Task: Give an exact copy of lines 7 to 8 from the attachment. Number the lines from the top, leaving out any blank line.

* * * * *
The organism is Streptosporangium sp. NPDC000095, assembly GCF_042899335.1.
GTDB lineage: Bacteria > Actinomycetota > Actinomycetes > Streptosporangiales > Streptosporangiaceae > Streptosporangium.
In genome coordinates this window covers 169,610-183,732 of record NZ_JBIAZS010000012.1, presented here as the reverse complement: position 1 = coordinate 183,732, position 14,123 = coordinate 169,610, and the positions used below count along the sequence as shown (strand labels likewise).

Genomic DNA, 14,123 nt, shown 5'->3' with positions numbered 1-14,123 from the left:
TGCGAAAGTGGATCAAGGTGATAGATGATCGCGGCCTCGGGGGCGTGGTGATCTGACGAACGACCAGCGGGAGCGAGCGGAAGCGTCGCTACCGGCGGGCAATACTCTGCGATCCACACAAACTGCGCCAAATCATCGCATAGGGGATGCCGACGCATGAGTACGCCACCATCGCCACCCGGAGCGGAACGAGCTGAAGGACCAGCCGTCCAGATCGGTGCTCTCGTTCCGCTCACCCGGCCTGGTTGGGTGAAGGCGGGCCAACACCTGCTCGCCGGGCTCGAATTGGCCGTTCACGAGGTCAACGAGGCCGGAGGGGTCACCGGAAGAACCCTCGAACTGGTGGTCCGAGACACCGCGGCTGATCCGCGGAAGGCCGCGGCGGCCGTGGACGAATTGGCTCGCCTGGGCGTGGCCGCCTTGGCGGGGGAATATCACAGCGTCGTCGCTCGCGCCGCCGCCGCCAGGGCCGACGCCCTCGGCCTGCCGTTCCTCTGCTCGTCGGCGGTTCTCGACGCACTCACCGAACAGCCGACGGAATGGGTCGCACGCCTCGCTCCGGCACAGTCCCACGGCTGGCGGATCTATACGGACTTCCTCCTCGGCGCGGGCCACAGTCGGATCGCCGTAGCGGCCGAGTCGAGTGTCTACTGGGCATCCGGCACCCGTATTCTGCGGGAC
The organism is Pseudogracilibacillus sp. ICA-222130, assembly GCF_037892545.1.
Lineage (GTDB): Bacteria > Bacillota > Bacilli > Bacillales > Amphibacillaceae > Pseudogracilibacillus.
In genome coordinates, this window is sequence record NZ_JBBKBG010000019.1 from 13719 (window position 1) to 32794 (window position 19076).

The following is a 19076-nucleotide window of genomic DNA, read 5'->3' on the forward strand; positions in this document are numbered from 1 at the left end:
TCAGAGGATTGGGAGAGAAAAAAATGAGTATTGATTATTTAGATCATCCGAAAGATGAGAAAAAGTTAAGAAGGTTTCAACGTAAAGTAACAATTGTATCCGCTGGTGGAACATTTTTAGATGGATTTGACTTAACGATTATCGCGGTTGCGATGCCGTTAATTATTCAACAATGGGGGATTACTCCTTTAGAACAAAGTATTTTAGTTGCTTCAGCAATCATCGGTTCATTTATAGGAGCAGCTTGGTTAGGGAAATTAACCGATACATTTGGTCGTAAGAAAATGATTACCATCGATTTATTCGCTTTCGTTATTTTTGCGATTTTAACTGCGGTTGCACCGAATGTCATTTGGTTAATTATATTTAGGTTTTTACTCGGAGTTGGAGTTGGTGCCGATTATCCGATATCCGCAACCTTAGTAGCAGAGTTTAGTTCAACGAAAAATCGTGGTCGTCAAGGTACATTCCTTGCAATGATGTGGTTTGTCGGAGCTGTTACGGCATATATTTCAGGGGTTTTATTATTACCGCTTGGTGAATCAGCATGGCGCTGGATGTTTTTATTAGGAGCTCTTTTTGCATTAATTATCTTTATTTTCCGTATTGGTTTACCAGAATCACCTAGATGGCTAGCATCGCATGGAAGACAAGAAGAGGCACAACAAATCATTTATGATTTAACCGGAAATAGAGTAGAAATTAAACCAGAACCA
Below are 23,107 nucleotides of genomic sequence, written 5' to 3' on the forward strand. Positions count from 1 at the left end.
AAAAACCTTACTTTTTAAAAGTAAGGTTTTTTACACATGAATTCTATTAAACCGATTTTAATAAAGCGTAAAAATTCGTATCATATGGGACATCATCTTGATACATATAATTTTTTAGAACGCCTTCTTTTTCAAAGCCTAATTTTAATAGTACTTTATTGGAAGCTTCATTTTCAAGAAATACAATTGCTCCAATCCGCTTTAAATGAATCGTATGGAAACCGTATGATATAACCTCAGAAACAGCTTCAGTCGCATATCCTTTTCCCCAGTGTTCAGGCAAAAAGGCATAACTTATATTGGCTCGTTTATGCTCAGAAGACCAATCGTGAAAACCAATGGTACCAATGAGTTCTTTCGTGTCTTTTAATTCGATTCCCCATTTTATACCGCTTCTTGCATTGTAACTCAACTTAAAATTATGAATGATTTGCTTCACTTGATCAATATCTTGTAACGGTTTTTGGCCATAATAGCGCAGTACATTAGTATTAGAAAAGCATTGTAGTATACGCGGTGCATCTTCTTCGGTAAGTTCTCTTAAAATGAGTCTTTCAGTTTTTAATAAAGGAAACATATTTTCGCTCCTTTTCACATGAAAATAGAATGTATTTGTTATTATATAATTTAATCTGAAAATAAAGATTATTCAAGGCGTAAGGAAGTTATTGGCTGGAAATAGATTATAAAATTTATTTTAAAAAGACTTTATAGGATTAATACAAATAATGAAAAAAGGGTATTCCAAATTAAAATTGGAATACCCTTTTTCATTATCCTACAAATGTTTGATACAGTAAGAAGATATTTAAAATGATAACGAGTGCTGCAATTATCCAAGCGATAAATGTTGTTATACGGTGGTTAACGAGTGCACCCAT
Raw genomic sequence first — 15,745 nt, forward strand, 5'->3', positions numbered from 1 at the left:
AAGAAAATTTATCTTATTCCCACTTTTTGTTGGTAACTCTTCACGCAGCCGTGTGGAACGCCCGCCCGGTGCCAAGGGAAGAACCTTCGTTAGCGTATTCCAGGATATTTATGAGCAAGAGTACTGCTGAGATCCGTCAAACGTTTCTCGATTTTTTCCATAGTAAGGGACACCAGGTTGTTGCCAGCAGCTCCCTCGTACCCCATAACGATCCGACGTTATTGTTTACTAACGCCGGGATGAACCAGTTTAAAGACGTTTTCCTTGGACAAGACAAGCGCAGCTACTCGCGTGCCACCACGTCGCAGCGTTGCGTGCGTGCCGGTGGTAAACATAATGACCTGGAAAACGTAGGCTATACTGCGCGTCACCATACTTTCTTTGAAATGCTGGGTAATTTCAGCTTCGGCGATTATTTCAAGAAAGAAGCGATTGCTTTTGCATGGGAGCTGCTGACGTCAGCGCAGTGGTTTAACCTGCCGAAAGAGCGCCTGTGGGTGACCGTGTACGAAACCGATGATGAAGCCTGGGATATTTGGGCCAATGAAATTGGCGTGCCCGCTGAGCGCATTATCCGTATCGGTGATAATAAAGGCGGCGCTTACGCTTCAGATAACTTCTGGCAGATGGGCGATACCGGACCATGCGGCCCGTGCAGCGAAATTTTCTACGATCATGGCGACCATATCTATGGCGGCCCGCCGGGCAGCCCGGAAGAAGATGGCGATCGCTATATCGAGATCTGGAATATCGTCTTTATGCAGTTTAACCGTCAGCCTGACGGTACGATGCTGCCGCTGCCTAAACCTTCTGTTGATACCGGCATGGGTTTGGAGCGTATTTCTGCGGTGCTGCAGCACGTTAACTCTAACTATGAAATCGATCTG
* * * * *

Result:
Lineage (GTDB): Bacteria > Bacillota > Bacilli > Bacillales > Amphibacillaceae > Pseudogracilibacillus.
In genome coordinates, this window is sequence record NZ_JBBKBG010000019.1 from 13719 (window position 1) to 32794 (window position 19076).